Friday, May 12, 2006
The Keane Factor – A legacy of lasting impact!
Almost 70,000 fans packed Old Trafford to say goodbye to United legend Roy Keane. The Reds beat Celtic 1-0 in their former skipper's testimonial on an emotional night in Manchester. It was the perfect way to bid farewell to a man described by Sir Alex Ferguson as his 'best ever player'.
After the game, Keano admitted: "I'm grateful to both clubs, the players and of course the supporters. It surprised me how much I enjoyed it! Coming back finished things off nicely and it was a great occasion."
And with that it was over, Roy left to a standing ovation as every man, women and child stood up and applauded arguably Manchester United’s greatest player and Irish sports greatest export.
Strangely Keano’s reputation is greater in his adopted home then in his native land. There is certainly a generation of Irish soccer fans who were never and will never be able to forgive him for walking out in Saipan.
Personally, I have always stood behind him, I supported him in Saipan and I supported him in October when he tackled his Manchester teamates mediocre efforts. Whether in the grand scheme of things Roy was right or wrong when he walked out of the World Cup it was his actions during those crazy hours that have defined not only Roy as a man but is has defined his legacy to sport.
I could wax lyrical about the many many fantastic performances Keano put in for Ireland and Manchester Utd over the last decade but that would be doing him an injustice. Roy Keane is a winner, a competitor for whom winning is the only result that matters. None of us will ever know why exactly he did what he did in Saipan but I firmly believe that for Roy Keane to walk away from the World Cup he must have reached a breaking point that many of us don’t even possess.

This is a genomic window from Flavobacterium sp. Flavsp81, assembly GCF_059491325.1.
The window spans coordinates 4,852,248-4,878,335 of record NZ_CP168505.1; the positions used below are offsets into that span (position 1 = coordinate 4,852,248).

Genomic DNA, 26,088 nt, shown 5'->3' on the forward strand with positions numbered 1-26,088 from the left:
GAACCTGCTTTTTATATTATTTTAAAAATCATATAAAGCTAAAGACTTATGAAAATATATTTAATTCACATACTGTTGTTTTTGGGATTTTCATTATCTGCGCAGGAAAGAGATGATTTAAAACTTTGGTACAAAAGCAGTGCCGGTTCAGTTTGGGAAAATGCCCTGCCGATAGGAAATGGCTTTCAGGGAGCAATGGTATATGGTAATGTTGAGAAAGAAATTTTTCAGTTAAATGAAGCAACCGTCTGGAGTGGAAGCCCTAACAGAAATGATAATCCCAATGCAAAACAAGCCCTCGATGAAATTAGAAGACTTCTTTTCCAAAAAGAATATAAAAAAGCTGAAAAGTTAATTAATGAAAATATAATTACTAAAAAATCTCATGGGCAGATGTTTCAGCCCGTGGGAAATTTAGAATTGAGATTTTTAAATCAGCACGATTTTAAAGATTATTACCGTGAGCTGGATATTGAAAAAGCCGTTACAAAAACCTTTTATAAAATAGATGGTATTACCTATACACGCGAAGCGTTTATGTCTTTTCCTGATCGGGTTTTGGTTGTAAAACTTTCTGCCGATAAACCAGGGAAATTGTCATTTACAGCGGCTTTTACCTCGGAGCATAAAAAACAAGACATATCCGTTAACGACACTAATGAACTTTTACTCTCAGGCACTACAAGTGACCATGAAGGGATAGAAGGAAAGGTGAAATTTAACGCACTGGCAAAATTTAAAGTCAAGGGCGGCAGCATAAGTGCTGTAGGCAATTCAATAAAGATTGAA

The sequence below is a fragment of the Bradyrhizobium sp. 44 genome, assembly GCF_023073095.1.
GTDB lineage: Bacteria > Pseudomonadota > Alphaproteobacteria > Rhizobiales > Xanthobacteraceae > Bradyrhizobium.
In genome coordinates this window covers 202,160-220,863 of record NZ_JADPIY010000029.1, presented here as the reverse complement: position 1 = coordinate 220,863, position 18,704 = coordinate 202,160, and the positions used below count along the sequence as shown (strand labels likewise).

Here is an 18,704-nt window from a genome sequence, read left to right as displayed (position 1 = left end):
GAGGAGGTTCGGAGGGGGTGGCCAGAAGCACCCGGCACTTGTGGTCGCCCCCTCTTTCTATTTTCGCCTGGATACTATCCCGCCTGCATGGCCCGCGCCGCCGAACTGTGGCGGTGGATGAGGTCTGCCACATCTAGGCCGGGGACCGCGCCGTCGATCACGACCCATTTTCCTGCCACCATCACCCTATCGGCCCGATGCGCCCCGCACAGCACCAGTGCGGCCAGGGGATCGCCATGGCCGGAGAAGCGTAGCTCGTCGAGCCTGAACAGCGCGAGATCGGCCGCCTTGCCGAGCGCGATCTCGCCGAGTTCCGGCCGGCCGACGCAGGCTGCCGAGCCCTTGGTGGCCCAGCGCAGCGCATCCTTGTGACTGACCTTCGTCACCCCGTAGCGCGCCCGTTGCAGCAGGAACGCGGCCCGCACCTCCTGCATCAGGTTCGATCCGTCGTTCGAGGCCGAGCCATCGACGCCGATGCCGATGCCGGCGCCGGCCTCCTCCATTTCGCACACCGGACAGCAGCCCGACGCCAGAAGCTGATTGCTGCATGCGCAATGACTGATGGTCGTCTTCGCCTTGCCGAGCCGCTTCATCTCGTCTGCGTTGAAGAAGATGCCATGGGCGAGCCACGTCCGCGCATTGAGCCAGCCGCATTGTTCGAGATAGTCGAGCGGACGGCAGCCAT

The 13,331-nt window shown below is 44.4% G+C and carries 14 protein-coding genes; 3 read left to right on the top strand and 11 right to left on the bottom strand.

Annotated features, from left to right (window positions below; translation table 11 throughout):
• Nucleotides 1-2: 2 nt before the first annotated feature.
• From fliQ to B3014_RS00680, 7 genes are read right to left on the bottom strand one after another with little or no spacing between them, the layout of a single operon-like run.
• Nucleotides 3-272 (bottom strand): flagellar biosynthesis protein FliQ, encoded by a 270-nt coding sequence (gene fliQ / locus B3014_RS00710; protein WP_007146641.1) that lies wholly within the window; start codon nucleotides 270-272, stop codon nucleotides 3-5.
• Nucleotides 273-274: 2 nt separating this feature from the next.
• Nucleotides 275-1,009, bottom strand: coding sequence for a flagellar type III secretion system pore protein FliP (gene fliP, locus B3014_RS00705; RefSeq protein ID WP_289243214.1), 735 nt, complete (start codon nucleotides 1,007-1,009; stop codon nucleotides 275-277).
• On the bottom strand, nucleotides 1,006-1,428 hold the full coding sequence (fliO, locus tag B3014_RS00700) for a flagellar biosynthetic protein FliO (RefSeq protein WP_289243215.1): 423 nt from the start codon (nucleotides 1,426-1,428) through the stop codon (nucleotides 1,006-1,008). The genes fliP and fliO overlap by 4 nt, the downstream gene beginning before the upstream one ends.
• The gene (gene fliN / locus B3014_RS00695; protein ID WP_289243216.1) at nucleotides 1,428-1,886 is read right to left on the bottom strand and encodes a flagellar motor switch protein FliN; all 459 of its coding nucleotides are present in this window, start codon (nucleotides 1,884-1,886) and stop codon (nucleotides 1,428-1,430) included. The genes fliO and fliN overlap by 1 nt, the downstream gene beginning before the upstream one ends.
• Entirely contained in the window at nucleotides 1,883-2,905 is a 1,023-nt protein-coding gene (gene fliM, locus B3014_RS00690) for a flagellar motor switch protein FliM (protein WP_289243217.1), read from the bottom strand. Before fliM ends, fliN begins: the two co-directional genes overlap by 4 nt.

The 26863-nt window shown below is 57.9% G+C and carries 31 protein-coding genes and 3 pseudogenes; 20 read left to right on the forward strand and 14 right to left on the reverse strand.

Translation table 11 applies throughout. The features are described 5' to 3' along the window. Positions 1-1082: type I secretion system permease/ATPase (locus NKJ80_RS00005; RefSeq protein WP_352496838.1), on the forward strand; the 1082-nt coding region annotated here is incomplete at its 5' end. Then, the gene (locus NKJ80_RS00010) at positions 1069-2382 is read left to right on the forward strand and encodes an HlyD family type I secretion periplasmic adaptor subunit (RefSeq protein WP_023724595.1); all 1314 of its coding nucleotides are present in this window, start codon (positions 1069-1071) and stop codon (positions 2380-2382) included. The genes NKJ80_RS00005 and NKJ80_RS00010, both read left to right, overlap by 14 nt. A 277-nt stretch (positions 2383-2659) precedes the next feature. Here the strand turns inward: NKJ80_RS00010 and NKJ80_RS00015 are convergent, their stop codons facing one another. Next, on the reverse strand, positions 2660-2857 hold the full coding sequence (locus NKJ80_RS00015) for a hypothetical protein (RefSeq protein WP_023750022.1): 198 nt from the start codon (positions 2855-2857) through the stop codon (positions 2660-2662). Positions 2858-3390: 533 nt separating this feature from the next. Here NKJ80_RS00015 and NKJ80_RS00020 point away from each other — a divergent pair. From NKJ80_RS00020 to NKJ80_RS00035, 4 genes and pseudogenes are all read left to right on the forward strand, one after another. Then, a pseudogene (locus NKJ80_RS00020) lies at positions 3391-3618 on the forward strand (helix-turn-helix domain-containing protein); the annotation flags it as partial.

As Alex Ferguson’s commander in chief during the last decade, the demands placed on Roy Keane to achieve were monumental, he in turn demanded perfection, and drove standards at the club to an all time high. For Ireland, this was always going to be a conflict, the shambolic operation that is the FAI were never going to be in a position to even come near matching Keane’s standards and as such it was always a matter of time how long the natural competitor would stand such mediocrity
By saying NO and walking away, Roy Keane screamed at Irish people to wake up and stop playing the content paddy. Why shouldn’t he demand the best from the players and from the Association in charge. Whether people like it or not this created a ‘Keane Factor’ which is evident today in teams across the whole spectrum of sport and across all ages. Players who are individual enough to know their own minds and brave enough to speak them have latched onto the gesture made in Saipan and as a result players and teams are pushing themselves further and higher to achieve success.
This is Roy Keane’s legacy.